Reproductive/Endocrine ImagingE2265. First Trimester Fetal Malformations: A Review of Sonographic Findings and Screening Evaluation
Josifoski D, Rheinboldt M. Henry Ford Hospital, Detroit, MI
Address correspondence to M. Rheinboldt (firstname.lastname@example.org)
Background Information: Sonographic imaging of the uterus during the first trimester is widely performed, both in the emergent and outpatient settings, not only for confirmation of intrauterine pregnancy but also for the evaluation of abnormal bleeding or in the setting of pelvic pain. It is estimated that between 50% and 70% of fetuses that undergo spontaneous abortion harbor underlying genetic abnormalities. In this regard, there is growing awareness and attention paid to detecting a range of potential early anatomic malformations. Measurement of nuchal translucency between 11 and 14 weeks in conjunction with maternal serum panel testing is a widely used screen, not only for trisomy 21 but also other aneuploidies. Additionally, cardiac, neural, skeletal, genitourinary, and body wall defects may be detected, either in isolation or as harbingers of more complex multisystem malformations. Awareness of the potential gamut of imaging features as well as normal developmental appearances allows timely and appropriate referral for genetic testing and obstetric follow-up.
Educational Goals/Teaching Points: The goals of this exhibit are to present a review of potential structural abnormalities detectable in the first trimester as well as their prognostic implications and review normal imaging features, including early cranial development and expected ventricular size, timing and appearance of bladder and renal development, as well as physiologic midgut herniation, which may be potential confounders in imaging evaluation. We will discuss normal and pathologic biometrics and genetic implications regarding nuchal fold thickness and associated structural defects.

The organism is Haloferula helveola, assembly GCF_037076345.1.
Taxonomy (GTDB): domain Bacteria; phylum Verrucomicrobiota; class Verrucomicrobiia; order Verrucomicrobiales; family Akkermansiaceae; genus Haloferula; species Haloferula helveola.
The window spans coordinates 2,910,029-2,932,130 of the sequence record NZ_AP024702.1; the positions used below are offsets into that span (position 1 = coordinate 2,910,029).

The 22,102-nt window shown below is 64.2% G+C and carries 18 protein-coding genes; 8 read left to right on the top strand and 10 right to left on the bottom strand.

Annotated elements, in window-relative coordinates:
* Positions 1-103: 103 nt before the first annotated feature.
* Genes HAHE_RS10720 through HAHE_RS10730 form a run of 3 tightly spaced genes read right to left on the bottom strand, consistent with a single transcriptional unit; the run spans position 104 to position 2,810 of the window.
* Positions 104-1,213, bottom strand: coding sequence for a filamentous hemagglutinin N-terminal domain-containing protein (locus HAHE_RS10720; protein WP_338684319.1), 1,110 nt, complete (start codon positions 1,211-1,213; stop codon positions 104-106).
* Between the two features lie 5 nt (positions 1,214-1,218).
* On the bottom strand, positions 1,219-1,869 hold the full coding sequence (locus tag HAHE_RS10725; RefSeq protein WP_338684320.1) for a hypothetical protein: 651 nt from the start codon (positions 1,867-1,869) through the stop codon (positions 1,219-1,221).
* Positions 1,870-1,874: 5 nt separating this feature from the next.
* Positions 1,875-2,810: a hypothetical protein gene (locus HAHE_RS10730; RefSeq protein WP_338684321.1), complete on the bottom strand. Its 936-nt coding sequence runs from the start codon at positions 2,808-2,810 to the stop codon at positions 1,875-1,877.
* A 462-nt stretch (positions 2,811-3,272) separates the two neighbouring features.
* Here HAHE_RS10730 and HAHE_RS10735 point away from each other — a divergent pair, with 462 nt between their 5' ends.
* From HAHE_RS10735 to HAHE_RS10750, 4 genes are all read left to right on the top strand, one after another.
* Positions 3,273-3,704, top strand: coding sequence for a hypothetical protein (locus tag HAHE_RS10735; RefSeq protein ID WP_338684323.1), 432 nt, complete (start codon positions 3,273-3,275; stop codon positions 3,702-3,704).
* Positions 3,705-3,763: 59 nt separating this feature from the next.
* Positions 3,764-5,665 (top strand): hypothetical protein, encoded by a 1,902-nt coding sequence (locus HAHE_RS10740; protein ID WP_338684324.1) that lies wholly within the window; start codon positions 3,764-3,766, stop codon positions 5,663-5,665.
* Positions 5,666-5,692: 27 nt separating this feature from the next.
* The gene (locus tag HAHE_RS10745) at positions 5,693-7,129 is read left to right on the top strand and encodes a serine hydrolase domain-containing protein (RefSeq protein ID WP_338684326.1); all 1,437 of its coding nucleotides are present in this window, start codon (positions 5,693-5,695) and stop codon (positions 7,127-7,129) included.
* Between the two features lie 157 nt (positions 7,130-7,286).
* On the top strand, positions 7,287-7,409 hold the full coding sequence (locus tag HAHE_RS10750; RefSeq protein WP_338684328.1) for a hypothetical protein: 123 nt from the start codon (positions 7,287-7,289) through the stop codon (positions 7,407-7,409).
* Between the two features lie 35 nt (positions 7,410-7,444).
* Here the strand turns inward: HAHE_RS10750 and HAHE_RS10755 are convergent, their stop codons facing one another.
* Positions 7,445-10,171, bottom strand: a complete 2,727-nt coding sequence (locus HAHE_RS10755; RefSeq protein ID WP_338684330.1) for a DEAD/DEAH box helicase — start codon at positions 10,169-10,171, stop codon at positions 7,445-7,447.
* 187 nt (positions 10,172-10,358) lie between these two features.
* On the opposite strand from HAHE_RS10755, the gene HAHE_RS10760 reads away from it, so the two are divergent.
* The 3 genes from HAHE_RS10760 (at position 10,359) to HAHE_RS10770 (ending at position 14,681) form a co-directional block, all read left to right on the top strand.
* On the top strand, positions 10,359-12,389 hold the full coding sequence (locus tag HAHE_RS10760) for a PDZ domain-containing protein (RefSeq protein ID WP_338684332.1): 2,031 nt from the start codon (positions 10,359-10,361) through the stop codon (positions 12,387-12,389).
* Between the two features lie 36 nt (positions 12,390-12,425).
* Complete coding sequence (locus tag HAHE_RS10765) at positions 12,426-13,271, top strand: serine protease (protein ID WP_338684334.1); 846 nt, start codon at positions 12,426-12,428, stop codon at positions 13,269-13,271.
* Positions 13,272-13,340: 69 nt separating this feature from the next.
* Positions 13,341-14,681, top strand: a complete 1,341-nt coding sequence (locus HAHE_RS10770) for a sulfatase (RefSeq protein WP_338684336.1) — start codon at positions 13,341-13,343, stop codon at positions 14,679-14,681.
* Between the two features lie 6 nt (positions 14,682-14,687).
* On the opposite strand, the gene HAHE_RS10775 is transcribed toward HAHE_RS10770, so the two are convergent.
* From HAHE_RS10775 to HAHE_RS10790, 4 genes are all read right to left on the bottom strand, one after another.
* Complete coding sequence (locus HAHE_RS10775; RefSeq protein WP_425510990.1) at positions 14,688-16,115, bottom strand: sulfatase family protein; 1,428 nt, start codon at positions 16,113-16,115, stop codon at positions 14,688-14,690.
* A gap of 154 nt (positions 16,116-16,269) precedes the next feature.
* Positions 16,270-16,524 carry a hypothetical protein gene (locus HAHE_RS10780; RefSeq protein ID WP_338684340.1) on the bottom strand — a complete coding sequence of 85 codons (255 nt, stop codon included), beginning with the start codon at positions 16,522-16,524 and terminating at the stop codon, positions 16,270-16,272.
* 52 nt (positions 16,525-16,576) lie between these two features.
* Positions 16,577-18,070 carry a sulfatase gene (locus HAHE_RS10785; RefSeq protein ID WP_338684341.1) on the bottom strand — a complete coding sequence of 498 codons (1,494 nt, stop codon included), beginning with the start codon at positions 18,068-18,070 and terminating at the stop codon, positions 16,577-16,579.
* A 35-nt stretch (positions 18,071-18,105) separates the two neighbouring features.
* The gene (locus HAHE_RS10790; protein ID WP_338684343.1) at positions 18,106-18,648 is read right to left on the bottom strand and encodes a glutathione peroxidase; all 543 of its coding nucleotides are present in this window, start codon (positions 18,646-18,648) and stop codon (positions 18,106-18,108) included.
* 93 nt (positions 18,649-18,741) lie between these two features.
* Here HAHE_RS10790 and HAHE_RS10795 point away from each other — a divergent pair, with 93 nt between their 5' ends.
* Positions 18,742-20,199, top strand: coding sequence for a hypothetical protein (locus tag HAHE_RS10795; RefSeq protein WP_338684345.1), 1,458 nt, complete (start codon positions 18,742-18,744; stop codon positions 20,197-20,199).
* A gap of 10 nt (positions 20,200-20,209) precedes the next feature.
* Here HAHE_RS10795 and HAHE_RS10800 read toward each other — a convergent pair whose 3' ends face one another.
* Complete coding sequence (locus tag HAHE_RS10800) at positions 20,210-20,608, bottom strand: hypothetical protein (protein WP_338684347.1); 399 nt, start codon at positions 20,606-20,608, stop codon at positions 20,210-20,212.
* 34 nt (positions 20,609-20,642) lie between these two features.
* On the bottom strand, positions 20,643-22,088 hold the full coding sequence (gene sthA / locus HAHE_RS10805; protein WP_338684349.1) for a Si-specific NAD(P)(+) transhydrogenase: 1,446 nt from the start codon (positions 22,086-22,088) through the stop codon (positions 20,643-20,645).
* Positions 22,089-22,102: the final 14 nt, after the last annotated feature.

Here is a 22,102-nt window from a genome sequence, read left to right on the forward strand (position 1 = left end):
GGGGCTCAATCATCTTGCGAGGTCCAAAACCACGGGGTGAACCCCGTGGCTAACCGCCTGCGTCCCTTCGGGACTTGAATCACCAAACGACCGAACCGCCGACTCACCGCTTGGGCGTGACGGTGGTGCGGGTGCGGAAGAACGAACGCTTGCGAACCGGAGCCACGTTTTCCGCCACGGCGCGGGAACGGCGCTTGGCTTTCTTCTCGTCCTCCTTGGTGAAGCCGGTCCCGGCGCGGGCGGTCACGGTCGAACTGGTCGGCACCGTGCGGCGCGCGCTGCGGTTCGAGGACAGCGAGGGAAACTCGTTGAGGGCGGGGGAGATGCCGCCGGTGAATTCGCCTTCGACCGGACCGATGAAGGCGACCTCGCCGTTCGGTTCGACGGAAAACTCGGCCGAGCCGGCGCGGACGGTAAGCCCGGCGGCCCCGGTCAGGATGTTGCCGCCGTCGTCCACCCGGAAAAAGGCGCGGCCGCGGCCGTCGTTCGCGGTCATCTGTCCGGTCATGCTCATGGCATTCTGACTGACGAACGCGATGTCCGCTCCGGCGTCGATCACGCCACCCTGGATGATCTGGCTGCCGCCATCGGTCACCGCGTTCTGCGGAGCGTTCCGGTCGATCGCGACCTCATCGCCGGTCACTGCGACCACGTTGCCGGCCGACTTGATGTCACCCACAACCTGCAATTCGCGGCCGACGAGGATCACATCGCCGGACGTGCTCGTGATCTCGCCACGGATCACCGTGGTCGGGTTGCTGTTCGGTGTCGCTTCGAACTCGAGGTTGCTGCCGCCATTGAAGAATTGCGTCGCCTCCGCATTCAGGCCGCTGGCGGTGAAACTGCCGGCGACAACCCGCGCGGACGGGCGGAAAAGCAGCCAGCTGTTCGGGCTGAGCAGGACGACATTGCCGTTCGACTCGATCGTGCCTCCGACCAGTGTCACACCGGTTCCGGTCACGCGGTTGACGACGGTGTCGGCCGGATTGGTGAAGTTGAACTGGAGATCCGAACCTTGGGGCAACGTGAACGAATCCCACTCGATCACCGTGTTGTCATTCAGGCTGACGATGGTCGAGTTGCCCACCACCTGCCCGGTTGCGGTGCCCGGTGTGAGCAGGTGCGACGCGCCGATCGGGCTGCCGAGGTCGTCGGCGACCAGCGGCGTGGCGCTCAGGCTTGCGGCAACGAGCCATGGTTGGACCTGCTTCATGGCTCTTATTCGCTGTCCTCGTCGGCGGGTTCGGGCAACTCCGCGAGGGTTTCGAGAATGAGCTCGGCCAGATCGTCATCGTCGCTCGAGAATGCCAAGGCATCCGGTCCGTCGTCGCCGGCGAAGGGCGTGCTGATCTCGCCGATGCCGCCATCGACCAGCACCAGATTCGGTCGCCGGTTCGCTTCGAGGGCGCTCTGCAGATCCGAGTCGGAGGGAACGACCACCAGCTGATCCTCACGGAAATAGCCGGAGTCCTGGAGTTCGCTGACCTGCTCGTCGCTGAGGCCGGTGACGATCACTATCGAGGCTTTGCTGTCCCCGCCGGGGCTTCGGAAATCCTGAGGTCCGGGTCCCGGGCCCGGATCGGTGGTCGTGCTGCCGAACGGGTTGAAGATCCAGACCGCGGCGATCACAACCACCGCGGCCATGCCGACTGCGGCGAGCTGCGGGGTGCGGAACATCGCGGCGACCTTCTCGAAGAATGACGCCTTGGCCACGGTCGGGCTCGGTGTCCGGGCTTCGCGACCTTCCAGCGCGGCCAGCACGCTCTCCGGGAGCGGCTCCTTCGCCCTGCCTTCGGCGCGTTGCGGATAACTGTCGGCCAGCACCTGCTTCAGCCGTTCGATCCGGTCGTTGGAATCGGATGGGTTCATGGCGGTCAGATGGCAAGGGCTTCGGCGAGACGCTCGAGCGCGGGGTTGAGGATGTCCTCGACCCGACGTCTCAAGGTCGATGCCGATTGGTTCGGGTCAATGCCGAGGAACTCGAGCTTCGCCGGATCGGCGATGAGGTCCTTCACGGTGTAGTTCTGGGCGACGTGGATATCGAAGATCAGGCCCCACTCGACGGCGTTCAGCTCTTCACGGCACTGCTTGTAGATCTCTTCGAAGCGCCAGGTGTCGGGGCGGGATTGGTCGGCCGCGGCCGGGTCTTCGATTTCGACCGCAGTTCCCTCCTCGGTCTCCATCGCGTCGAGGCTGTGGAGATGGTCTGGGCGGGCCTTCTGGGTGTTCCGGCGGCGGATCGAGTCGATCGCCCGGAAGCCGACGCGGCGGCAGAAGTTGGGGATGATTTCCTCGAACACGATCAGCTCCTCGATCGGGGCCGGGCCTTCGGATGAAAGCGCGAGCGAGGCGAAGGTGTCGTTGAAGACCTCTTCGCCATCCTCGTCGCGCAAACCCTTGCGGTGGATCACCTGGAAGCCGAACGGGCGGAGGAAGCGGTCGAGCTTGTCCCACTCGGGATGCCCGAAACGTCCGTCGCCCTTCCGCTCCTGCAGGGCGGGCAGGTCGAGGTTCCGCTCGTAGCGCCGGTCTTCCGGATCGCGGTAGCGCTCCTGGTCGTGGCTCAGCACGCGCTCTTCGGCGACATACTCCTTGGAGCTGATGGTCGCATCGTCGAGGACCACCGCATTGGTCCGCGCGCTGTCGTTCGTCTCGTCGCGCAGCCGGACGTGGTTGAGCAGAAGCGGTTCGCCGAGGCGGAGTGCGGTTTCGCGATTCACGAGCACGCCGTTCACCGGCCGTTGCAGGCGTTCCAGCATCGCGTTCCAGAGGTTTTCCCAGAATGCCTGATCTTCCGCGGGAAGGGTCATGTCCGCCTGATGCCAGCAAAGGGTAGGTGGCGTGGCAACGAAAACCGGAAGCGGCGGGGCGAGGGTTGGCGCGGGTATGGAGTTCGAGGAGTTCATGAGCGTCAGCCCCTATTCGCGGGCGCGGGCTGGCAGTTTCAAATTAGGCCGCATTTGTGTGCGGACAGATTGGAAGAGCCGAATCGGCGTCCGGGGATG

Key Anatomic/Physiologic Issues and Imaging Findings/Techniques: First trimester detection of absent cranial ossification as part of the acrania and anencephaly spectrum may be problematic on midsagittal imaging; however, loss of frontal calvarial development is observable with careful attention on axial and coronal plane imaging. Though typically noted in second trimester screens, recognition of calvarial and brain maldevelopment in conjunction with spina bifida, namely the lemon and banana signs and ventriculomegaly is also possible in the late first trimester. Absent nasal bone ossification may be noted in up to 75% of trisomy 21 fetuses between 11–14 weeks. Nuchal increased translucency is observed not only in 75% of fetuses with trisomy 21 but also serves as a marker for other aneuploidies including trisomy 13 and 18 and Turners syndrome as well as other syndromic structural defects. Omphalocele and gastroschisis detection is difficult due to physiologic herniation of bowel between 8–10 weeks and is typically not made before 12 weeks; however, careful attention to hepatic and stomach bubble displacement may allow earlier omphalocele identification.
Conclusion: Both a thorough knowledge of and attention to the gamut of potentially detectable early fetal structural anomalies will allow timely and appropriate patient referral for high-risk screening.